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How to Build a Personal Credibility Statement (AKA: An Elevator Pitch)

Written By Rachelle Enns on April 18th, 2020
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Rachelle Enns
Rachelle is a job search expert, career coach, and headhunter who helps everyone from students to fortune 500 executives find success in their career.
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In this guide, Mock Questions discusses what a personal credibility statement is, why you should have one, and how to create your own credibility statement. We break down the 'Who, What, Where method' using specific examples and give you tips for using your personal credibility statement in a range of situations.

WHAT IS A PERSONAL CREDIBILITY STATEMENT?

A personal credibility statement is a brief introduction and explanation of you who are. It's an 'elevator pitch' with a modern upgrade.

The term 'elevator pitch' is said to come from a man named Seymour Frank. In 1995, he wrote an article in the Journal of Commerce. In the article, Frank describes chasing after an executive in an elevator to land a job. Thus, giving an 'elevator pitch.'

The days of frantically chasing people down with our briefcase in tow may be gone (I mean, you could just send them an email). However, it's still essential that you can talk about yourself on the spot.

When crafted properly, a personal credibility statement showcases who you are, what you do, and where you want to go next.

WHO NEEDS A CREDIBILITY STATEMENT?

Every professional should have a clear and rehearsed personal credibility statement. When you organize your statement correctly, it allows you to introduce yourself with confidence.

THE PURPOSE OF A CREDIBILITY STATEMENT

When we meet new people, we exchange niceties and briefly get to know one another. Sometimes there is an awkward silence, and often our minds go blank on what to say. Having a personal credibility statement can help you to break the ice and appear more confident.

A credibility statement is useful in a variety of settings, including:

  • During a job interview

  • At networking events

  • On your LinkedIn profile

  • In your cover letter


THE WHO, WHAT, WHERE FRAMEWORK

A personal credibility statement comes together using the Who, What, Where framework. The approach is simple to remember and quick to do. We will provide more in-depth detail on each section of the Who, What, Where structure, but here are the basics:

WHO YOU ARE. Introduce yourself. Describe your specialty or skills.

WHAT YOU DO. Give a clear vision of what you do, professionally speaking.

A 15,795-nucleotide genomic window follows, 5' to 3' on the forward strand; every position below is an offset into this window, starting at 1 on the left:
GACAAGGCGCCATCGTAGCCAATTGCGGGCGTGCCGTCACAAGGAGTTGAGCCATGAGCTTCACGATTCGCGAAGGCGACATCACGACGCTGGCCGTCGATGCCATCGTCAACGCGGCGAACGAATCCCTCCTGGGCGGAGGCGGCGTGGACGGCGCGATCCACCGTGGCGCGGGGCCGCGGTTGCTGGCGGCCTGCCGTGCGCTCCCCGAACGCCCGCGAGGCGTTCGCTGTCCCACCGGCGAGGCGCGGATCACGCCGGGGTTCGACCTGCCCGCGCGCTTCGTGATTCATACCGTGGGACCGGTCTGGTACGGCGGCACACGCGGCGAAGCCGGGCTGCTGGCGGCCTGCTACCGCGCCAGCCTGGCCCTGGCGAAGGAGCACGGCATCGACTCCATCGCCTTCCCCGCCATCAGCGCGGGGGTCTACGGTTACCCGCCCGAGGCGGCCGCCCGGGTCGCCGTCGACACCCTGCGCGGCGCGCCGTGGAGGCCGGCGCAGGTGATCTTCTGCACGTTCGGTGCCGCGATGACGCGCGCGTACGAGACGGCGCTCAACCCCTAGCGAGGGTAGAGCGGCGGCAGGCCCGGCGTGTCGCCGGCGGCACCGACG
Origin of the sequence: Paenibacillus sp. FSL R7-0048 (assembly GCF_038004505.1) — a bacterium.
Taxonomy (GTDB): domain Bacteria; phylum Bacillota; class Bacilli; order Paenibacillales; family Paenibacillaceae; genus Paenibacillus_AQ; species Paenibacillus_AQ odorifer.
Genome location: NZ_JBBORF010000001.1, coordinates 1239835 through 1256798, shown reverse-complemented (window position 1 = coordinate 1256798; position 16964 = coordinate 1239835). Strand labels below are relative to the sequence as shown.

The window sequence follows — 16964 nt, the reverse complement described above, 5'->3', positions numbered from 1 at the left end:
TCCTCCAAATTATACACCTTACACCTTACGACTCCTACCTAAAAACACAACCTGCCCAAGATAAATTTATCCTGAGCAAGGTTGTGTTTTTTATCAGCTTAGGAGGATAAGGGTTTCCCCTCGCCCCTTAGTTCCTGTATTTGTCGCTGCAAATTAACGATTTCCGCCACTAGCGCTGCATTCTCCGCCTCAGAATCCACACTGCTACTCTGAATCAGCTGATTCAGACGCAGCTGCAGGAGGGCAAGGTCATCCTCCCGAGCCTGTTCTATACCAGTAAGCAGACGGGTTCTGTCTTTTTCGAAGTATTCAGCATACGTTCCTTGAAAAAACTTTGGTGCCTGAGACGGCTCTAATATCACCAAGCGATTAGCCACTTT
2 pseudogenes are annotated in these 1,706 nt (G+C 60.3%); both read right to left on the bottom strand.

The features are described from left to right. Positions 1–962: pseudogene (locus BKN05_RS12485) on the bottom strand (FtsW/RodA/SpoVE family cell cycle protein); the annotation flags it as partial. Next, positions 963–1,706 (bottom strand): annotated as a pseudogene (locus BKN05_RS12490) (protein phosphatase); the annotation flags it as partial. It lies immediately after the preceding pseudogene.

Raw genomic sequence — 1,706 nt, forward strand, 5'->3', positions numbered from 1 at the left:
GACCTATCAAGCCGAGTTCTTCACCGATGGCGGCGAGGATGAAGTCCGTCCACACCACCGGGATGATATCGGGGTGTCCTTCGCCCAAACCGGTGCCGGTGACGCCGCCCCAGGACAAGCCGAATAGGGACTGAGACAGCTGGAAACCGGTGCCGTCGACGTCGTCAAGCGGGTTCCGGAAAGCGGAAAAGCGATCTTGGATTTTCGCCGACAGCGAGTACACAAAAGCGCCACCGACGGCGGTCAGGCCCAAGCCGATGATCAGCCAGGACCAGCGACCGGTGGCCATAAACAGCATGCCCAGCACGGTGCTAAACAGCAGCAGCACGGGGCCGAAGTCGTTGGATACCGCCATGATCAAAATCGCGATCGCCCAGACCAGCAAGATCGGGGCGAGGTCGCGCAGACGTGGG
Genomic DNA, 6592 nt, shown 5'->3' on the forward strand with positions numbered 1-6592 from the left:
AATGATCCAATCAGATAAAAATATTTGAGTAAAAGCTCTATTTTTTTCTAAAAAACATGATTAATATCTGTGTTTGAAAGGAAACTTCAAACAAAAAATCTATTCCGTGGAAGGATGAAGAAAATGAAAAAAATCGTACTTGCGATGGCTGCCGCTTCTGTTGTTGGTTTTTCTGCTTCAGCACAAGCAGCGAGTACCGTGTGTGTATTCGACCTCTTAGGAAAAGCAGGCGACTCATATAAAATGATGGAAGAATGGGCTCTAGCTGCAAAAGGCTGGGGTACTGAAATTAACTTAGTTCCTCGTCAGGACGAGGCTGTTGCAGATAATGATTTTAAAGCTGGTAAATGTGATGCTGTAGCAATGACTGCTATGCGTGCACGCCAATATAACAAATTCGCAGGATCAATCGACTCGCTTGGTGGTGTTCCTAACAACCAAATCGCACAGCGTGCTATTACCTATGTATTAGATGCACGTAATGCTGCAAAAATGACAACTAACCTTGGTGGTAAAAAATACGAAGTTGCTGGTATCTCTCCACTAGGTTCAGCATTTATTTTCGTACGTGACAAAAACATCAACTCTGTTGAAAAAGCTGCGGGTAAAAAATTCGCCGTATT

WHERE YOU WANT TO GO. Express what your future goals are, allowing the listener to get to know you and ask questions.

PREPARING YOUR CREDIBILITY STATEMENT

Now that you understand the purpose and basics of a credibility statement, let's dive deeper into the Who, What, Where framework.

PART 1: WHO YOU ARE

THE PURPOSE BEHIND WHO: To warmly introduce yourself and give the listener an idea of who you are and what you are currently doing in your professional realm.

EXAMPLE: Great to meet you! My name is James, and I work in digital marketing as a Social Media Marketing Specialist.

PART 2: WHAT YOU DO

THE PURPOSE BEHIND WHAT: To allow the listener to understand, in the simplest terms, what keeps you busy in your professional realm. Your 'what' can include details on who your clients are or the type of projects you enjoy.

EXAMPLE: I help small to medium-sized businesses to develop and implement effective social media marketing campaigns.

PART 3: WHERE YOU WANT TO GO

THE PURPOSE BEHIND WHERE: To wrap up your statement in a way that the listener could start a conversation with you, or open up with their own statement.

EXAMPLE: Currently, I work as an independent contractor; however, I am looking to join a reputable agency, allowing me to gain experience with larger marketing campaigns.

PUTTING IT ALL TOGETHER

"Great to meet you! My name is James, and I work in digital marketing as a Social Media Marketing Specialist. I help small to medium-sized businesses to develop and implement effective social media marketing campaigns. Currently, I work as an independent contractor; however, I am looking to join a reputable agency, allowing me to gain experience with larger marketing campaigns."

THINGS TO CONSIDER

Make a connection. Don't be afraid to ask your listener a question in the end, which helps you to shift into a more in-depth and meaningful conversation. For instance, a simple, "Enough about me - tell me about yourself" can spark a balanced conversation.